Perseverating, it pays to know your audience. Baffled when a local lady informed me that her father sold mine some lumber more than half a century ago, I felt the fog lift with the denouement. She expressed hope that my father appreciated the discount.
Though this transaction took place before my birth, I can say with certitude - as my father's only child - that not only did he not think he was getting a deal, he most definitely thought he paid too much. If you knew my father, you know it, too. I broke it to her gently. Had it not been for my mother, Daddy would have died with his first dollar.
A mix of the two, I am conservative to a fault, but I recognize truth in the old mantra, "You can't take it with you." I learned that lesson from a local lawyer - Ron Brumfield - who kindly came to my father's death bed, not once but twice. The first time, Daddy signed documents, what we thought was the end of estate planning. But something more, overlooked by my mother and me, belonging to my dad turned up so we asked Cousin Ron to return before the leave-taking. When he entered the hospital room, Daddy greeted him with, "Ron, you came back for the rest?" Not missing a beat, Ron wisely informed Dad that if he timed it just right, he'd depart this world the same way he came in - with nothing. A great goal, for anyone.
And I'm right on track, following renovation that sprouted out of sheer boredom during the pandemic, at both home and farm, and now home restoration, following Ida which brought a massive pine crashing through the roof over our back bath and closet. Our neighborhood, once replete with majestic trees, looks like a bomb detonated. Here at our home, we are in the midst. As I pen this piece on a late September morn, I recognize the difference - and it is substantial - between a renovation project which we pursue of our own volition and reconstruction not of our choosing. Thankfully, our upstairs was unimpaired as during the summer Mike Parkerson's fabulous flooring crew had replaced the carpet, and Van Varnado had expertly transformed the walls with fresh paint.
And before that, mid-pandemic, we had our tiny powder room under our stairs redone, an easy task for Kenny Martin's daughter Enjolie, granddaughter of locals Charles and Mirtha Martin - she works aesthetic miracles. Digressing, it was where Rodney and I sheltered off and on during Ida, which brought sustained wind up to 90 mph, with wind gusts of up to 115 mph, in Mandeville. Praise the Lord, our contractor Pete Burkhalter showed up at daybreak on August 30 with two crews of workers to remove the tree, reconstructing and re-roofing the back wing. It was de javu, reminiscent of Katrina. It's worth noting that Pete, a friend and fellow attorney, has become one of us, with his own piece of paradise in Washington Parish.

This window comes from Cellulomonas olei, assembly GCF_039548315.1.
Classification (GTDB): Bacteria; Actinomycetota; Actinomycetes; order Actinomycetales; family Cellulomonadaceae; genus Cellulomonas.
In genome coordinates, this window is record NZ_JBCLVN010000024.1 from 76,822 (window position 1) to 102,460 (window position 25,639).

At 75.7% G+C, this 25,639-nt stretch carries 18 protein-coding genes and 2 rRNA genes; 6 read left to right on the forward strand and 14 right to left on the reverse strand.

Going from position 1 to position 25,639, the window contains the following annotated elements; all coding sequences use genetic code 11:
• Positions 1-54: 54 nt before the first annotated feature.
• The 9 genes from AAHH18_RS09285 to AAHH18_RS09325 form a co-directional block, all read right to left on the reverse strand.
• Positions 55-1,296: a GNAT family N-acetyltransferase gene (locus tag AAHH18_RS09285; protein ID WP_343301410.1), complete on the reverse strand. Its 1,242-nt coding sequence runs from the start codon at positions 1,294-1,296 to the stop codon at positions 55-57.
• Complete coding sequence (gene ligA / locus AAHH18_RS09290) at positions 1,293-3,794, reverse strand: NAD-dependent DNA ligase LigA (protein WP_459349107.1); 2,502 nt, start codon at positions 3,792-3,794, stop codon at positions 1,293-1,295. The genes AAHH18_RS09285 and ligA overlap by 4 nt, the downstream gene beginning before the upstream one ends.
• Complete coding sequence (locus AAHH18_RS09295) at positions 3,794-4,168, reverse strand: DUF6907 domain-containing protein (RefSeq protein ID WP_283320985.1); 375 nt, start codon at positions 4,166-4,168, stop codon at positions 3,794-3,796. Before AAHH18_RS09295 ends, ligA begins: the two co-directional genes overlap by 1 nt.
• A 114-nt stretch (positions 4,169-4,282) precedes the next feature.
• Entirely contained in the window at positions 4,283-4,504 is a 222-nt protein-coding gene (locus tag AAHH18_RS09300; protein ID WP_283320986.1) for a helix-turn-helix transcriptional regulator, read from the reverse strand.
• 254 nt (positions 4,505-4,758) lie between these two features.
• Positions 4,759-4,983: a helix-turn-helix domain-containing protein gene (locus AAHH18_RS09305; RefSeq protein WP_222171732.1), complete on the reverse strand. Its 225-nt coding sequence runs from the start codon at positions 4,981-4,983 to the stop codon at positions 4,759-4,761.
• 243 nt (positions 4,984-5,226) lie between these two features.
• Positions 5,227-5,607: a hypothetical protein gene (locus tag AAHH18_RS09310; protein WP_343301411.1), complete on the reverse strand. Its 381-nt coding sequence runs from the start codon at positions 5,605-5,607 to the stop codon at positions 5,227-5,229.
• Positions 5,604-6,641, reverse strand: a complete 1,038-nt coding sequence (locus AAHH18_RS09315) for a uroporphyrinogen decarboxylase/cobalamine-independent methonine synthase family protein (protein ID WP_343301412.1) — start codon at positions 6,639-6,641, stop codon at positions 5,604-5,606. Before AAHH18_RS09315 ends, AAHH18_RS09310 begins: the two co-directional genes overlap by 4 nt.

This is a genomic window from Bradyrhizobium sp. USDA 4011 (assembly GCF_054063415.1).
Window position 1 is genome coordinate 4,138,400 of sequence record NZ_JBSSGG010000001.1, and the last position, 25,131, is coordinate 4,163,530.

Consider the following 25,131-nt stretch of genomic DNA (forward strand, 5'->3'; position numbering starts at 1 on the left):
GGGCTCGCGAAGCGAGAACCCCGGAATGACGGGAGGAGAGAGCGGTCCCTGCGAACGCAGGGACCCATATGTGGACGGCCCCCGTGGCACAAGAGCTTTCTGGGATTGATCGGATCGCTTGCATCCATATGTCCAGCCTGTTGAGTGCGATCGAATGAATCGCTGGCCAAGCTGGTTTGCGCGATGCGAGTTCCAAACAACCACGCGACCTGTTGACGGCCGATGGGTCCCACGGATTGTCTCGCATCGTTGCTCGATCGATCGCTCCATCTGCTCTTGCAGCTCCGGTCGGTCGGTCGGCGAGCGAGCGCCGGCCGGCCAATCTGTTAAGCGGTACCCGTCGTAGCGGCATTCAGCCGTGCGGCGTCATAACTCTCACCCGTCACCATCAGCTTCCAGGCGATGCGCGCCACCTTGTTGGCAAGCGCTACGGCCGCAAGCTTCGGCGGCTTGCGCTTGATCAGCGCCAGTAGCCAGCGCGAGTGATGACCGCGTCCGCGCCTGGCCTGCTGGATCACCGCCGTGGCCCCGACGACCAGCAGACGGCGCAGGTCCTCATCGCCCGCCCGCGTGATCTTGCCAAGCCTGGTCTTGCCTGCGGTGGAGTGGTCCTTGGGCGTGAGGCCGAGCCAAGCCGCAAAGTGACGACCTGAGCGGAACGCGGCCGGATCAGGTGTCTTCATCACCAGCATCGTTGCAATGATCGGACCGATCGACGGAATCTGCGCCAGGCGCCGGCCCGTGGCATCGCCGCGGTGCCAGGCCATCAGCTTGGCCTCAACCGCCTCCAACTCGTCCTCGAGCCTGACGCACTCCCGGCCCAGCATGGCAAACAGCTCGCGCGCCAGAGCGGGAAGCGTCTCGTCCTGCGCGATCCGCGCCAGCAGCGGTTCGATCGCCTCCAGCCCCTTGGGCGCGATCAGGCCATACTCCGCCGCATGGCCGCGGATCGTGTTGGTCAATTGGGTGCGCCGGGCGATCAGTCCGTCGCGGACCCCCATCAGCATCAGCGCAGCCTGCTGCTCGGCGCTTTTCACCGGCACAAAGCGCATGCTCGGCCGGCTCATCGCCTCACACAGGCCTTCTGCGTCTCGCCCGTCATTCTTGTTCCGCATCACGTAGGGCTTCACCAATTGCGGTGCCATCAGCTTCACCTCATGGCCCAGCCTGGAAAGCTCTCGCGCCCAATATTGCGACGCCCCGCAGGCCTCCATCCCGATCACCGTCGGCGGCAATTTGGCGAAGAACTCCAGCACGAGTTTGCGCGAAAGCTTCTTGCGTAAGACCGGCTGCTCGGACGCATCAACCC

But back to the projects pre-Ida, my better half had function in mind at the farm. There, the project was all electrical. We consulted with a cavalcade of electricians late last year - mercy, they were in demand, much like roofers now - getting quote after quote. One guy bid the job sky high, in hopes that we would not proceed - he said so as he got in his truck. But he didn't know us very well. I'm back to knowing your audience. After endless research and sleepless nights, we blazed full steam ahead with a fellow who wanted the work.
And a few months later, we bid James, and our funds, farewell. That's how it is with home renovation and restoration - you're glad to see them come and, perhaps more so, to see them go. While Rodney enjoyed the fruits of the electrical ensemble's labor, I spent my time piddling in the pantry, the one room of the farmhouse that had not been redone with the rest of the place a decade ago.
I laid down an old hand-hooked rug after I swept the floor with the hand-tied straw brooms. Finding an old Ohio milk paint chest from the late 1800s, I spent a weekend lining the drawers and layering its contents. Foraging through the built-in cabinets, I reorganized as I went. And I fell in love with the cast iron, my grandmother's cookware that I never would have rediscovered but for the pandemic and the projects.
My Ga-ga used the skillets, cornbread mold, and muffin pan to make her magic in the kitchen. Pulling on her apron strings, I can picture her in front of her old gas stove. Before that, it was wood-burning. My late mother always said the reason she wasn't as good (though she was an excellent cook) in the kitchen as Ga-ga was the skillet - she didn't have the cast iron. Ga-ga said it wasn't the skillet.
Investigating cast iron, I found a column penned by Mrs. F. D. Sylvest in "The Era-Leader" in May of 1987. She advised "Seasoning" cast iron pots and skillets to ward off rust and make them easier to clean. According to Mrs. Sylvest, you wash and dry them completely to prevent rust from forming. Then coat them with unsalted vegetable shortening or oil on the inside, including the lid. Place either on top of the stove over low heat or in a 250 degree oven for a few hours. Periodically wipe the pan dry with a paper towel and reoil it. Following said "Seasoning," the pot or pan is ready for cooking.
Continuing her column, Mrs. Sylvest touted the merit of cast iron, reporting that using hers every day, she treated them "like they were gold and China and silver…." Having found my Ga-ga's, I plan to do the same. At this rate, cast iron may be all I leave behind.